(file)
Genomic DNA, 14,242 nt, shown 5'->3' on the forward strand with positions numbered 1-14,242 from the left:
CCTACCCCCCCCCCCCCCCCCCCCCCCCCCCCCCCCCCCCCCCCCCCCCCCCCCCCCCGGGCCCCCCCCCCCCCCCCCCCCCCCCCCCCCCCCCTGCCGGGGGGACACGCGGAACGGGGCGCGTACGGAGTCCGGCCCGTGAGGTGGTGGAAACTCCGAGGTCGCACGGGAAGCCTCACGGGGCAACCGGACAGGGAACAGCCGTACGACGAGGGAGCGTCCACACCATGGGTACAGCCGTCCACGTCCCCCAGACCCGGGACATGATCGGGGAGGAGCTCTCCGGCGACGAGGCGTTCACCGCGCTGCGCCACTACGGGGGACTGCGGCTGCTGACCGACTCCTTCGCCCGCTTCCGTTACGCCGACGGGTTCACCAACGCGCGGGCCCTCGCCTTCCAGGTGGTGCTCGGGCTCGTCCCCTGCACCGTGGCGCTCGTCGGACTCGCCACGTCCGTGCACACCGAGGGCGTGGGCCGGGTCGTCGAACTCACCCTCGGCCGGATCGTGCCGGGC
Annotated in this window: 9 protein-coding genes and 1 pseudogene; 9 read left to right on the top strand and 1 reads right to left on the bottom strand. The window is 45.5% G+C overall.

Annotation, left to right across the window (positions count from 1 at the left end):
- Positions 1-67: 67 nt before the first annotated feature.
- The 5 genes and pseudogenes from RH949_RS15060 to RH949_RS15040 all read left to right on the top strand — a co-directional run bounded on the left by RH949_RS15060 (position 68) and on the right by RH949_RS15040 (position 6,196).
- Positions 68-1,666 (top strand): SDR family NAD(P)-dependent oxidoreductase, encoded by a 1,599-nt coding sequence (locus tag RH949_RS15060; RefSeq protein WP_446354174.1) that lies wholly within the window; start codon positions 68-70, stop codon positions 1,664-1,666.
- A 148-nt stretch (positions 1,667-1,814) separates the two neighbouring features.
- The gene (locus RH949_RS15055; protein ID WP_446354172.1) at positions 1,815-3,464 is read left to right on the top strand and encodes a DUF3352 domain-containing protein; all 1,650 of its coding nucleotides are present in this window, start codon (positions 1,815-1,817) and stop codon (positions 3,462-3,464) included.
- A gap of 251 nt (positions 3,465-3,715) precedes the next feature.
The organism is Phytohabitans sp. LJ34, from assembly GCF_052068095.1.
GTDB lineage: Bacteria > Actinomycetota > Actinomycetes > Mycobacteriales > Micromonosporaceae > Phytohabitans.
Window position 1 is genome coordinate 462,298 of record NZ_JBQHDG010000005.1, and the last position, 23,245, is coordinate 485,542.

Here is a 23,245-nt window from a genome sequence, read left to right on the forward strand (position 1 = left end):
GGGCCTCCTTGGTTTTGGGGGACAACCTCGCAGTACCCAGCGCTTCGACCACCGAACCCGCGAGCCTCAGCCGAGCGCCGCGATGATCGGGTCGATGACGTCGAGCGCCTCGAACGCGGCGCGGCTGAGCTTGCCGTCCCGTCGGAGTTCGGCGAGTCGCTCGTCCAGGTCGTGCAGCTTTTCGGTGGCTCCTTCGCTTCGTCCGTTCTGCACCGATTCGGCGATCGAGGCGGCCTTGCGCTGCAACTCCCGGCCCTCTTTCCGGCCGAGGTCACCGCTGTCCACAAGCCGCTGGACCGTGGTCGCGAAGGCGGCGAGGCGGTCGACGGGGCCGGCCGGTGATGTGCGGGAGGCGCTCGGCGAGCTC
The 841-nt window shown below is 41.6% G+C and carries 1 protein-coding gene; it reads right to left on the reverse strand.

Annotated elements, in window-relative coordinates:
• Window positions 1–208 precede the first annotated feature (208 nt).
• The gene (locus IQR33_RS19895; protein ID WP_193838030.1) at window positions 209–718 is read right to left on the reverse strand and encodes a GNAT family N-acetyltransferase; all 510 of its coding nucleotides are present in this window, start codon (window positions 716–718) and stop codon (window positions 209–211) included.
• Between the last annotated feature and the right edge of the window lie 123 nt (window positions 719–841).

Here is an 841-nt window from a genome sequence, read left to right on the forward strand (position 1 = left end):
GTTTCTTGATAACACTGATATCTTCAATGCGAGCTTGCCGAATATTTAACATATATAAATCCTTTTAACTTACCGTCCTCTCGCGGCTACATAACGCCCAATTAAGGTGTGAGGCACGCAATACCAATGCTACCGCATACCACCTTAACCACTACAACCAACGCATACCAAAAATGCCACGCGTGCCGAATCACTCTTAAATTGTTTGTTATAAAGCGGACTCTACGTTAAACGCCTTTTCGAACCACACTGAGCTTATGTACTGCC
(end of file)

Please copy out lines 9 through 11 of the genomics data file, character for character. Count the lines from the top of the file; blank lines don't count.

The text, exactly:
- The gene (locus RH949_RS15055; protein ID WP_446354172.1) at positions 1,815-3,464 is read left to right on the top strand and encodes a DUF3352 domain-containing protein; all 1,650 of its coding nucleotides are present in this window, start codon (positions 1,815-1,817) and stop codon (positions 3,462-3,464) included.
- A gap of 251 nt (positions 3,465-3,715) precedes the next feature.
The organism is Phytohabitans sp. LJ34, from assembly GCF_052068095.1.